Nicholas Kristof, the two-time Pulitzer-Prize winner, New York Times columnist and CNN contributor got his start on a sheep and cherry farm in Yamhill, Ore., where he was a member of the Yamhill Carlton FFA Chapter. Looking back on the thrill of competing in the parliamentary procedure career development event, Kristof knows his time in the FFA helped shape every aspect of his life. FFA New Horizons caught up with him recently.
Q: How has being a part of FFA influenced your writing?
A: My experiences in growing up on a farm and being in FFA have shaped a lot of my views and understanding. I think that background has profoundly molded the issues that I am interested in. I am proud of having grown up on a farm and it makes me a bit different than the other national journalists, and I like to highlight that point.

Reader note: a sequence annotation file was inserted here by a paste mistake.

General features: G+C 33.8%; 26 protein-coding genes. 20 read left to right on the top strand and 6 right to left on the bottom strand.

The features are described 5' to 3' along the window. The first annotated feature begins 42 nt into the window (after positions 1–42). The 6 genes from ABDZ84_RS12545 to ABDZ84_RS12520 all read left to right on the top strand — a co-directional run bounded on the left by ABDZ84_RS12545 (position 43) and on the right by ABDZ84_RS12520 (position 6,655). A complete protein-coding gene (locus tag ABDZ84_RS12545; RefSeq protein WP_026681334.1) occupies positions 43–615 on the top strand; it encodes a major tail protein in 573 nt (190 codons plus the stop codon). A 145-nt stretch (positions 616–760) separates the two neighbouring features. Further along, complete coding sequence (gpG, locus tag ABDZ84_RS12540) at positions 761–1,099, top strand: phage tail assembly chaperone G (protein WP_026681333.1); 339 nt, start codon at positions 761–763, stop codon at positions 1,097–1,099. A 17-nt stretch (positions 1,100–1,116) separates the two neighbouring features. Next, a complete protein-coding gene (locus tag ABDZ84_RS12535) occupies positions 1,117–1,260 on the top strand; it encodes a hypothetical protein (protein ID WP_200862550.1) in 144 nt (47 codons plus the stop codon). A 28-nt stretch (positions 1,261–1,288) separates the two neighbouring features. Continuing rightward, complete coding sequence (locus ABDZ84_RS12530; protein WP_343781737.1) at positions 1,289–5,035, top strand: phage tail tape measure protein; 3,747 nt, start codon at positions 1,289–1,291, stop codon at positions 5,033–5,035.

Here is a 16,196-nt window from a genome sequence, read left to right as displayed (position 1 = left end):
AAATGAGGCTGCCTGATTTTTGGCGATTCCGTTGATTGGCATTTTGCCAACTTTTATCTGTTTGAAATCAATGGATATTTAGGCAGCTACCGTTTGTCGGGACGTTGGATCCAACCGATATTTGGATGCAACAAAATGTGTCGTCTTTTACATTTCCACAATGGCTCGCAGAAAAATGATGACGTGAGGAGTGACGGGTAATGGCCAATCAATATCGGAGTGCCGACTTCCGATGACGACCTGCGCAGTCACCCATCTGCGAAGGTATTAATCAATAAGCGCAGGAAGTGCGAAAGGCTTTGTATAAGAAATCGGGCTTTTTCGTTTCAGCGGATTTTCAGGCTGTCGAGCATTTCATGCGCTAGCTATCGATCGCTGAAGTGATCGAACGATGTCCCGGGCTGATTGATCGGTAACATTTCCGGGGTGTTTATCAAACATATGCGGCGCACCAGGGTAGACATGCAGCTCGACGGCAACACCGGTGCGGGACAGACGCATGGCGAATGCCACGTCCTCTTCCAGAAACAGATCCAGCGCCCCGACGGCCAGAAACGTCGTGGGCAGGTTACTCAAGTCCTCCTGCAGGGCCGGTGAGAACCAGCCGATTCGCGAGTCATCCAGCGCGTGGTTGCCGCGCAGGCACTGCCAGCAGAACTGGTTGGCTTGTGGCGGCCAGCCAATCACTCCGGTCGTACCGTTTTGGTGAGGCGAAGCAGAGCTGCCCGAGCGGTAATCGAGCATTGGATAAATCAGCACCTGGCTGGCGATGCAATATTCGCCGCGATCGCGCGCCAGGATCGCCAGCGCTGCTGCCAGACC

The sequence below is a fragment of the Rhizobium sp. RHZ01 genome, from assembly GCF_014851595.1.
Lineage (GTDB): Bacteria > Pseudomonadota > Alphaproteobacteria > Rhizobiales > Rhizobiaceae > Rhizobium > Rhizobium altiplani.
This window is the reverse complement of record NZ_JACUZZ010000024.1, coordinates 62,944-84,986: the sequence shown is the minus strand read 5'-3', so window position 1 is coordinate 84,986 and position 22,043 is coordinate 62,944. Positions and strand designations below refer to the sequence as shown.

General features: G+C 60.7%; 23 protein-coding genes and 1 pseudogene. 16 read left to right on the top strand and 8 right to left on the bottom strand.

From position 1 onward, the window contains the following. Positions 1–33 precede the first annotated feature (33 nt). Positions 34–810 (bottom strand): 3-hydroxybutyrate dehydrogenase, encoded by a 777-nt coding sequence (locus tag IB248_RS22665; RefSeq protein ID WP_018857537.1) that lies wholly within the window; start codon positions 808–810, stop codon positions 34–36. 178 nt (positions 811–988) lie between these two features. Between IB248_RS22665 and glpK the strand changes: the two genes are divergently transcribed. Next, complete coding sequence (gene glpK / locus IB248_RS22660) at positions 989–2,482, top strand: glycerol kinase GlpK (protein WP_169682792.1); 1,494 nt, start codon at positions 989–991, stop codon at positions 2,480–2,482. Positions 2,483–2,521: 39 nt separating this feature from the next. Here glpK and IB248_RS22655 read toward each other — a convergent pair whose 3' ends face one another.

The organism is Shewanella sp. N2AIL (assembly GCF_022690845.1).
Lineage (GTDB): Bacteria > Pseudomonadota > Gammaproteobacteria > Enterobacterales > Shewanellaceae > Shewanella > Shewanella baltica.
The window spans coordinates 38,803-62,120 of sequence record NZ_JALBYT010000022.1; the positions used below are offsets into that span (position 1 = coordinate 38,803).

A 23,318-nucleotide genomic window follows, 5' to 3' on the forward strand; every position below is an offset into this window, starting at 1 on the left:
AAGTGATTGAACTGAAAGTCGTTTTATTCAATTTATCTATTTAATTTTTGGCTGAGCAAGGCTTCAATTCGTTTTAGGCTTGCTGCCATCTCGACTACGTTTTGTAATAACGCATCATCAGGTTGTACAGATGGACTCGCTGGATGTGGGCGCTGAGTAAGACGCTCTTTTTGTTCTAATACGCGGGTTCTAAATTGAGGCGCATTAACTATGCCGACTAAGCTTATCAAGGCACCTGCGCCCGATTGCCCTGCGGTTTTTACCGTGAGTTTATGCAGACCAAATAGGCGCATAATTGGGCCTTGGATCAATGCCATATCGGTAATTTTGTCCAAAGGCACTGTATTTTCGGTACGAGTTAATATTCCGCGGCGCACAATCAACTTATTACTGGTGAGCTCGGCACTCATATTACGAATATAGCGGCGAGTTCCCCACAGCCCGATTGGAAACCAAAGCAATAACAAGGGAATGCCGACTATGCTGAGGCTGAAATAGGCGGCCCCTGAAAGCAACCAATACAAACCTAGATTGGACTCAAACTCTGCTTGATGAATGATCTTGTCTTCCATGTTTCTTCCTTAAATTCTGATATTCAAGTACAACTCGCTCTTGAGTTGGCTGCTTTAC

Q: What skill did you gain from FFA that has been the most beneficial?
A: Simply put, FFA equipped me with an understanding of rural America. I grew up on a sheep and cherry farm, but in FFA, I visited wheat farms, cattle ranches and grass seed operations. In agriculture, we tend to know our own community. But through FFA, I gained a deeper appreciation of agriculture that has stuck with me. I know that agriculture is a source of strong values that we cherish and deeply admire.
FFA also equipped me with important leadership skills. FFA was the only place where I received any kind of formal training in public speaking. Every time I go on CNN, I am leaning heavily on skills I learned in FFA.
Q: What advice would you give to current members?
A: The most important thing you will get out of FFA isn’t the skills from soil judging or record keeping, but it’s the sense of leadership that comes from it all. It’s from trying to figure out how to win votes when running for office. It’s forcing yourself to memorize the FFA creed. The sense of relying on yourself and your peers to grow is the single most important thing that I gained from FFA, and I think that is the greatest support that FFA offers for people 40 years after they wore their blue jacket.